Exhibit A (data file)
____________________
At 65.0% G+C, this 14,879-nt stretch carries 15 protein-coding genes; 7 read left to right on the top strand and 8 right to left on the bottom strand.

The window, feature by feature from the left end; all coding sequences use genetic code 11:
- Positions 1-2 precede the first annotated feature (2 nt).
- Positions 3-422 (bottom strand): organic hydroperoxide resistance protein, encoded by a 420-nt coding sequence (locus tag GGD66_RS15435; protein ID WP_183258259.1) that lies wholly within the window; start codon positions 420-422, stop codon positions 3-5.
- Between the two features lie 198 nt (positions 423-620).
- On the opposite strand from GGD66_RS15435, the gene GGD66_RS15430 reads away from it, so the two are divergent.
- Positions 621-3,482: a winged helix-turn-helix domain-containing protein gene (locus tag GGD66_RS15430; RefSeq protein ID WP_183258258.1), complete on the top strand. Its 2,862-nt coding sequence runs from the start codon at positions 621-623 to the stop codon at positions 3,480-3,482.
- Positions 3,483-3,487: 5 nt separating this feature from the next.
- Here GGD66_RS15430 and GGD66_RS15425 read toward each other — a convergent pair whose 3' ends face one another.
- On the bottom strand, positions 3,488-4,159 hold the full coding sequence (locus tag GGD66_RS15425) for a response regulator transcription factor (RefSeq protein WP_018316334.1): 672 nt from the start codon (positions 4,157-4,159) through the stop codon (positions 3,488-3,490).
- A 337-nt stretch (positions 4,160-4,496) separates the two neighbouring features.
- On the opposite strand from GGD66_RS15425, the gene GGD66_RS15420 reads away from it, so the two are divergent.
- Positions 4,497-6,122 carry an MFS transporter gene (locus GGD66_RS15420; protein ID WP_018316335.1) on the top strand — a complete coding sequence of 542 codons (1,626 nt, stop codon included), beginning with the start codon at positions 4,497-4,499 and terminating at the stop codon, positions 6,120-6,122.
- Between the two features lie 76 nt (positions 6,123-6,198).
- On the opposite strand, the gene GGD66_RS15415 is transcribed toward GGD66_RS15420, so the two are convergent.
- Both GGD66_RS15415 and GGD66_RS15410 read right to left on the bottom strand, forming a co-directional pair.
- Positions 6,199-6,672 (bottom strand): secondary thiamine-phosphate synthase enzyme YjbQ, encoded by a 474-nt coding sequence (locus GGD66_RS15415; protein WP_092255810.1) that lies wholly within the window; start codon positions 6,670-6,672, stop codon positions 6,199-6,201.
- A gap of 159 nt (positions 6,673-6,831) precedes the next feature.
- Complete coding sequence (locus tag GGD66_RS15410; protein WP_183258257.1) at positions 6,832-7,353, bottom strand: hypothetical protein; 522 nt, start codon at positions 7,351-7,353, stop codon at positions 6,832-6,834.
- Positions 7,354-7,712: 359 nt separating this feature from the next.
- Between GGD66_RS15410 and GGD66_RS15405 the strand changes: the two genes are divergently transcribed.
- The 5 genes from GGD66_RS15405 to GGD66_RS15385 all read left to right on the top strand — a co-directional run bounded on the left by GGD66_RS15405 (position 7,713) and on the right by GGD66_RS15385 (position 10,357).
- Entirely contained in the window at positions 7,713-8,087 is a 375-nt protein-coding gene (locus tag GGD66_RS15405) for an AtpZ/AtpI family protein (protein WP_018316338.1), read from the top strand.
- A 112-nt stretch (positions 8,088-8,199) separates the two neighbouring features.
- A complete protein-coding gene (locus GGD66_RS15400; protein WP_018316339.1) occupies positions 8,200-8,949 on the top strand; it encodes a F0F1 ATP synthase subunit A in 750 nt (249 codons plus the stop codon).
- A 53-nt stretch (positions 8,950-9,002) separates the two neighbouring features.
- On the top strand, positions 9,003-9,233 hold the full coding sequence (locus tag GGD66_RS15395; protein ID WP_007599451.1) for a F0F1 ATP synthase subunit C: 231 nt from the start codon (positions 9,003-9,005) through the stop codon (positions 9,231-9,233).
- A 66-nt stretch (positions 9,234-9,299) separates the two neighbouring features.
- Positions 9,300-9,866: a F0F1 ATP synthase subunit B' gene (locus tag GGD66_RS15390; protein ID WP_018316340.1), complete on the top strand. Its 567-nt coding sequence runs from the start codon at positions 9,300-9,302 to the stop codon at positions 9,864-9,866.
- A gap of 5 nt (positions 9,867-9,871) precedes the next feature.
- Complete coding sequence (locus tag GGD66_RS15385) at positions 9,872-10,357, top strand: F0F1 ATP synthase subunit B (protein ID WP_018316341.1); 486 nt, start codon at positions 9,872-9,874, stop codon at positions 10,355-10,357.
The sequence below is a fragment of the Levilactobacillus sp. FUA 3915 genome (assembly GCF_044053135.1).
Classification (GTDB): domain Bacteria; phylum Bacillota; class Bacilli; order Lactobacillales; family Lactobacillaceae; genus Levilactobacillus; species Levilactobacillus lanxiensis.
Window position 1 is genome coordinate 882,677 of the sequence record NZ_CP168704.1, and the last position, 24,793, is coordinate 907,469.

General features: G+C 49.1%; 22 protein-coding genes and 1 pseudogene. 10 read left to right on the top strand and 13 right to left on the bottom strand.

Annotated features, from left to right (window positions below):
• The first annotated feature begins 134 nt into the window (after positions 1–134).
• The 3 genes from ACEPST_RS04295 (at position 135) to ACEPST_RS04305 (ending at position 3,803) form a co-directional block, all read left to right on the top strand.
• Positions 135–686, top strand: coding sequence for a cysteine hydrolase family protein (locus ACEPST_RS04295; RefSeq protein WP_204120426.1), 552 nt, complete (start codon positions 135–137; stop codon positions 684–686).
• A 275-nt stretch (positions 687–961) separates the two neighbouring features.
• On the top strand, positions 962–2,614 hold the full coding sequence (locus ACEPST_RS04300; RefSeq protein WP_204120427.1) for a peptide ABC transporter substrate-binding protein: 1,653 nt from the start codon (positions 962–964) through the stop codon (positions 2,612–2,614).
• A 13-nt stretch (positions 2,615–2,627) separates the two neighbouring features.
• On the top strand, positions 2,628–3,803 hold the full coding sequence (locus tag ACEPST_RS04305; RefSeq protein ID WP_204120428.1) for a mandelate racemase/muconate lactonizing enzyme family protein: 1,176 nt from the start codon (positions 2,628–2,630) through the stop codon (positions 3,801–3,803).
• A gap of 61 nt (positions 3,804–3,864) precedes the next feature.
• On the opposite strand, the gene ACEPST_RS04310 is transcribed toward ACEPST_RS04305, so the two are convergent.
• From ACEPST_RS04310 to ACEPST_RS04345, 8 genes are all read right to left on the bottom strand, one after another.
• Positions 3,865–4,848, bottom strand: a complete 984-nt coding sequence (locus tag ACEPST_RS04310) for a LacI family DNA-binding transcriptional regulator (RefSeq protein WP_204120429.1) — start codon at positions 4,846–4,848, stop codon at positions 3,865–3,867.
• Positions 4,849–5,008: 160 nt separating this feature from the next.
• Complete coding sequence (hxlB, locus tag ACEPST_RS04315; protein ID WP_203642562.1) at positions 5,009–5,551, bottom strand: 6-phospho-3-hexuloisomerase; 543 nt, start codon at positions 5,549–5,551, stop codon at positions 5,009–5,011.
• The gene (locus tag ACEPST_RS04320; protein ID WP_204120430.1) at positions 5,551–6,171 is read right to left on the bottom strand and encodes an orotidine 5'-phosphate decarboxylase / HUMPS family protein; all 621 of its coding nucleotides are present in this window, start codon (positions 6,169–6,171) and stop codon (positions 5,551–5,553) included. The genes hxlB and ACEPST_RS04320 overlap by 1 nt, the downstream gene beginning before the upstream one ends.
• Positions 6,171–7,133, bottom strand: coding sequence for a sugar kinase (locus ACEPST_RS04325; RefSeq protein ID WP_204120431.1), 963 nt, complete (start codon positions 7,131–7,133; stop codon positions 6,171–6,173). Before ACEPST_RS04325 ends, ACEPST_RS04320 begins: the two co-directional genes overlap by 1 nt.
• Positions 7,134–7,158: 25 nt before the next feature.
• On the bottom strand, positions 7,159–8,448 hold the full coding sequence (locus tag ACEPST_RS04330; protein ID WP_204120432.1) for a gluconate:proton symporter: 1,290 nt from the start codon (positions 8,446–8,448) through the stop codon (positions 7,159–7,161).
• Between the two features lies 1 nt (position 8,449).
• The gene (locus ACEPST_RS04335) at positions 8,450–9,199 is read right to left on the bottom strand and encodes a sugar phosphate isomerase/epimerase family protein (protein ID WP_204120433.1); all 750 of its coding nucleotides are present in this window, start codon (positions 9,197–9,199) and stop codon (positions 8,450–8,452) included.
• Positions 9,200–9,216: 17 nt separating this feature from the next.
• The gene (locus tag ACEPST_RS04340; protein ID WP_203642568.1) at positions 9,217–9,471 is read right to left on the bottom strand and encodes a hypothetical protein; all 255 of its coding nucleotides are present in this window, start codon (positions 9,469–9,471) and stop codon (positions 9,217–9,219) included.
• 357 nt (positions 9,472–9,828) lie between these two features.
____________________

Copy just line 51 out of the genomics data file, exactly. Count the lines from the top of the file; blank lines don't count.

• Positions 6,171–7,133, bottom strand: coding sequence for a sugar kinase (locus ACEPST_RS04325; RefSeq protein ID WP_204120431.1), 963 nt, complete (start codon positions 7,131–7,133; stop codon positions 6,171–6,173). Before ACEPST_RS04325 ends, ACEPST_RS04320 begins: the two co-directional genes overlap by 1 nt.